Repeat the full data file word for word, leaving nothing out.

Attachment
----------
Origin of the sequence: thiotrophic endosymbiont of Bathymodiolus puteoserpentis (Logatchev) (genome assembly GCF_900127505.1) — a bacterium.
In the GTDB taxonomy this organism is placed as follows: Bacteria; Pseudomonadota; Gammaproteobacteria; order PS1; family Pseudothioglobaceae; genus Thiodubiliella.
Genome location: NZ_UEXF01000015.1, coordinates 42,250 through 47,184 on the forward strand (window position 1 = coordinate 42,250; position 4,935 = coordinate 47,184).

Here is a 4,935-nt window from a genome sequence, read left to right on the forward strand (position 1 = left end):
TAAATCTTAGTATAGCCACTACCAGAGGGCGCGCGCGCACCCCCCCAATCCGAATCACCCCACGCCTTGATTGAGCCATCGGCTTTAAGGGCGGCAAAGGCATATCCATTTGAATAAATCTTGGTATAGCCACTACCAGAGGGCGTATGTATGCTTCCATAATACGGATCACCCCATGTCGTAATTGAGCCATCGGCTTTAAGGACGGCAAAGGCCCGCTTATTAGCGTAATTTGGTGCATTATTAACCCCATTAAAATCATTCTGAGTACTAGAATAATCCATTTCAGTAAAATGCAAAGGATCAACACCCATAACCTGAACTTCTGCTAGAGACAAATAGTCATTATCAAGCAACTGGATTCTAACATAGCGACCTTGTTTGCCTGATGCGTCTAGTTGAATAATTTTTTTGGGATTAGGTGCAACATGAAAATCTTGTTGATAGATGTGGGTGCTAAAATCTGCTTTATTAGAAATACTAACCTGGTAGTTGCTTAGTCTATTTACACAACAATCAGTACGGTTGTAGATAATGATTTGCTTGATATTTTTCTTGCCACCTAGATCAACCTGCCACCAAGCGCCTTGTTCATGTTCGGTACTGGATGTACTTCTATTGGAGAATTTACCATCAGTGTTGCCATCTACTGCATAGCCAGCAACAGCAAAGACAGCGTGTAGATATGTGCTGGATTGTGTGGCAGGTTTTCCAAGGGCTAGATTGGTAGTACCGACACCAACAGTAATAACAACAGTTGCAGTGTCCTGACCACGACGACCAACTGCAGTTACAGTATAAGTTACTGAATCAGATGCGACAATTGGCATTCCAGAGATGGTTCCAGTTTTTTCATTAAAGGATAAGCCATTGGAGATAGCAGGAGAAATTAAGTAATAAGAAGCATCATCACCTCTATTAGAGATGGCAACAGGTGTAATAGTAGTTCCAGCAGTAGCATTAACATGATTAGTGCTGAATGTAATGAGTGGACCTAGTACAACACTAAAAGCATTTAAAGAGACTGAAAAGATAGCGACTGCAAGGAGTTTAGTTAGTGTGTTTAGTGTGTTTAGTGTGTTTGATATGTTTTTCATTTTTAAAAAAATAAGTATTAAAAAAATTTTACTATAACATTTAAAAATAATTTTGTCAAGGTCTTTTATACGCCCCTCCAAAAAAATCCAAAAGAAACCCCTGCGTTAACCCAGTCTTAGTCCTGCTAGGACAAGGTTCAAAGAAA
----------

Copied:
Origin of the sequence: thiotrophic endosymbiont of Bathymodiolus puteoserpentis (Logatchev) (genome assembly GCF_900127505.1) — a bacterium.
In the GTDB taxonomy this organism is placed as follows: Bacteria; Pseudomonadota; Gammaproteobacteria; order PS1; family Pseudothioglobaceae; genus Thiodubiliella.
Genome location: NZ_UEXF01000015.1, coordinates 42,250 through 47,184 on the forward strand (window position 1 = coordinate 42,250; position 4,935 = coordinate 47,184).

Here is a 4,935-nt window from a genome sequence, read left to right on the forward strand (position 1 = left end):
TAAATCTTAGTATAGCCACTACCAGAGGGCGCGCGCGCACCCCCCCAATCCGAATCACCCCACGCCTTGATTGAGCCATCGGCTTTAAGGGCGGCAAAGGCATATCCATTTGAATAAATCTTGGTATAGCCACTACCAGAGGGCGTATGTATGCTTCCATAATACGGATCACCCCATGTCGTAATTGAGCCATCGGCTTTAAGGACGGCAAAGGCCCGCTTATTAGCGTAATTTGGTGCATTATTAACCCCATTAAAATCATTCTGAGTACTAGAATAATCCATTTCAGTAAAATGCAAAGGATCAACACCCATAACCTGAACTTCTGCTAGAGACAAATAGTCATTATCAAGCAACTGGATTCTAACATAGCGACCTTGTTTGCCTGATGCGTCTAGTTGAATAATTTTTTTGGGATTAGGTGCAACATGAAAATCTTGTTGATAGATGTGGGTGCTAAAATCTGCTTTATTAGAAATACTAACCTGGTAGTTGCTTAGTCTATTTACACAACAATCAGTACGGTTGTAGATAATGATTTGCTTGATATTTTTCTTGCCACCTAGATCAACCTGCCACCAAGCGCCTTGTTCATGTTCGGTACTGGATGTACTTCTATTGGAGAATTTACCATCAGTGTTGCCATCTACTGCATAGCCAGCAACAGCAAAGACAGCGTGTAGATATGTGCTGGATTGTGTGGCAGGTTTTCCAAGGGCTAGATTGGTAGTACCGACACCAACAGTAATAACAACAGTTGCAGTGTCCTGACCACGACGACCAACTGCAGTTACAGTATAAGTTACTGAATCAGATGCGACAATTGGCATTCCAGAGATGGTTCCAGTTTTTTCATTAAAGGATAAGCCATTGGAGATAGCAGGAGAAATTAAGTAATAAGAAGCATCATCACCTCTATTAGAGATGGCAACAGGTGTAATAGTAGTTCCAGCAGTAGCATTAACATGATTAGTGCTGAATGTAATGAGTGGACCTAGTACAACACTAAAAGCATTTAAAGAGACTGAAAAGATAGCGACTGCAAGGAGTTTAGTTAGTGTGTTTAGTGTGTTTAGTGTGTTTGATATGTTTTTCATTTTTAAAAAAATAAGTATTAAAAAAATTTTACTATAACATTTAAAAATAATTTTGTCAAGGTCTTTTATACGCCCCTCCAAAAAAATCCAAAAGAAACCCCTGCGTTAACCCAGTCTTAGTCCTGCTAGGACAAGGTTCAAAGAAA